The gesture of a holiday party is usually the primary way employers show appreciation and thanks to employees around this time of year, but recent studies, including one conducted by ERC (09 Holidays & Festivities Survey) show that some employers are scaling back on the traditional holiday party or simply not having one at all. Needless to say, most are still trying to have some function for their employees.
Great employers don’t lose sight of showing their thanks to employees during the holiday season, even in the smallest of ways. Whether a holiday party is feasible this year or not, it’s important to try to make a concerted effort to bring employees together, show them appreciation, and boost morale. We all know employees whom we owe appreciation and thanks to for their efforts this holiday season, particularly after many of the challenges our businesses have experienced throughout the year. If your organization can’t provide a holiday party this year for economical reasons, consider other ways that you can show appreciation to your employees.
This holiday season, appreciation doesn’t need to be expensive to be meaningful. It can be a note, a call, a small gift, a luncheon, potluck dinner, or other small event. Whatever the form, saying thank you for the hard work and dedication of your employees, and particularly top performers, during the holidays is an important part of being a great workplace. In ERC’s research on what engages employees, top performers consistently cite that the efforts their workplaces take to ensure they having fun, enjoying one another, and being appreciated are reasons why they stay with their organizations (09 NorthCoast 99 Winners Report). Top performers recognize the efforts of their workplaces in creating an enjoyable and appreciative culture.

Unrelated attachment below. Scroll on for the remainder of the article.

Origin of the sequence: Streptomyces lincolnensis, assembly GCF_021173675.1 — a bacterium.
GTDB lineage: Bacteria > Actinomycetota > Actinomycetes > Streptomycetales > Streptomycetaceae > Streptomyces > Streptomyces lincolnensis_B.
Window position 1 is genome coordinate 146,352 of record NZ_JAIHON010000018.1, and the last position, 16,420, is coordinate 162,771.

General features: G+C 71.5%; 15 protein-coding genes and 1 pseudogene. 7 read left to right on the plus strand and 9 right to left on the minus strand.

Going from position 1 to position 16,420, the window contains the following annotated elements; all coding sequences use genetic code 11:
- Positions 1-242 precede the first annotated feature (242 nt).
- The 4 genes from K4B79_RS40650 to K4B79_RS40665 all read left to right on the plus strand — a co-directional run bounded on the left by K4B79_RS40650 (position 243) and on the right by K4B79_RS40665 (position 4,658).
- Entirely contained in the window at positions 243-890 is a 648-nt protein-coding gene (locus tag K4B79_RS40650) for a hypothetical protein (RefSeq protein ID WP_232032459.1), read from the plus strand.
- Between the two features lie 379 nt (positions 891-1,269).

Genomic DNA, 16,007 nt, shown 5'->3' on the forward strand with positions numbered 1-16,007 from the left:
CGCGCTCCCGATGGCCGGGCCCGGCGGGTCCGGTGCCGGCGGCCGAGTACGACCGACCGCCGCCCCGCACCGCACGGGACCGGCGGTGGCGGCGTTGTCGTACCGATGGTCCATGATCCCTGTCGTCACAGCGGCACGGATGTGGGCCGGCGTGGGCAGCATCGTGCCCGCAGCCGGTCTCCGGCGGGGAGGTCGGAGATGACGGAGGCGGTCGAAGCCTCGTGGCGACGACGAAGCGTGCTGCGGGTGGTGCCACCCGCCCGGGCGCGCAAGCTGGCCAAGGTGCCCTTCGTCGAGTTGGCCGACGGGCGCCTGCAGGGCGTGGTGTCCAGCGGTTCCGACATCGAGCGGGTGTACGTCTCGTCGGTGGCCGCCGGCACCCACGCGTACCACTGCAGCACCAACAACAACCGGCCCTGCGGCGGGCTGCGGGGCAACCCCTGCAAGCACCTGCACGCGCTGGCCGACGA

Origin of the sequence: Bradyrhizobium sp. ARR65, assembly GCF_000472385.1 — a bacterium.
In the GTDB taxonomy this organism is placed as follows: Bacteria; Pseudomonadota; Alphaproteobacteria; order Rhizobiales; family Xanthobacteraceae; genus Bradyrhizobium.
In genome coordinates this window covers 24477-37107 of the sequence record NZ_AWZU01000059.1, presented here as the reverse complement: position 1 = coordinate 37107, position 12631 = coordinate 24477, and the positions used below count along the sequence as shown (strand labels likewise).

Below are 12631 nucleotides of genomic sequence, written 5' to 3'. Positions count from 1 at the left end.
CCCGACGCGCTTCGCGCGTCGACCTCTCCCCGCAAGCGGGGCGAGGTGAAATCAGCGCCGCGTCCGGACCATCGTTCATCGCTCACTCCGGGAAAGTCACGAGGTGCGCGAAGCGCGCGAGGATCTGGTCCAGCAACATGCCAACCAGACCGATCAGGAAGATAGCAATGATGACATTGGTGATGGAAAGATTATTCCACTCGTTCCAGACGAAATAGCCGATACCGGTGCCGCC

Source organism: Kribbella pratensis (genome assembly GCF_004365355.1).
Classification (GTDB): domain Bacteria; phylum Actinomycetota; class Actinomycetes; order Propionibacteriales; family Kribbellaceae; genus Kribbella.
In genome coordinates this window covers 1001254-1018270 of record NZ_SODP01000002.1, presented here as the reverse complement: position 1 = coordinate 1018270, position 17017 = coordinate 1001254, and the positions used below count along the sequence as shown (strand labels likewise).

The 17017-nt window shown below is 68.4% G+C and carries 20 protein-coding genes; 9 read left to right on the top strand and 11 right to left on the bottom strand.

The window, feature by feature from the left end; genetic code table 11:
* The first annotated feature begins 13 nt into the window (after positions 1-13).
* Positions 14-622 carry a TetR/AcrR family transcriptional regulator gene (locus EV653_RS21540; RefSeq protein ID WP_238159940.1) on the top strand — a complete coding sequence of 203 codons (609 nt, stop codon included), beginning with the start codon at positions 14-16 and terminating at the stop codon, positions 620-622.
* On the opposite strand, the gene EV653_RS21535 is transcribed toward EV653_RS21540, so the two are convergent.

This year, ERC has learned of numerous ways through our research and NorthCoast 99 program, that workplaces are stepping up to the challenges of recognizing employees in low-cost, but meaningful ways. From CEOs funding the entire holiday function out of their own pockets to line-managers sacrificing either time or money to show some appreciation to their direct reports, many workplaces are finding creative, alternative ways to show their thanks. Here are some other suggestions:
- Encourage managers, or ideally your CEO, to write notes to employees or top performers thanking them for their contributions. Old-fashioned words of kindness never lose meaning.
- Leave all employees or top performers a personalized telephone call of thanks.
- Be as generous as you can. Employees recognize when their organizations are going out of their way to be generous, even when times are difficult.
- Provide employees or top performers with small gifts of appreciation.
- Release staff early on Christmas Eve so they can spend it with their families.
- Organize a potluck luncheon or dinner for your staff. Some organizations even have their management teams make a meal for the staff.
- Conduct an inexpensive pre-holiday activity at work.
So while celebrating the holiday season in extravagant ways may not be in the cards for your organization this year, or appropriate given your unique circumstances, employee appreciation and an element of fun and enjoyment always holds a place in the workplace.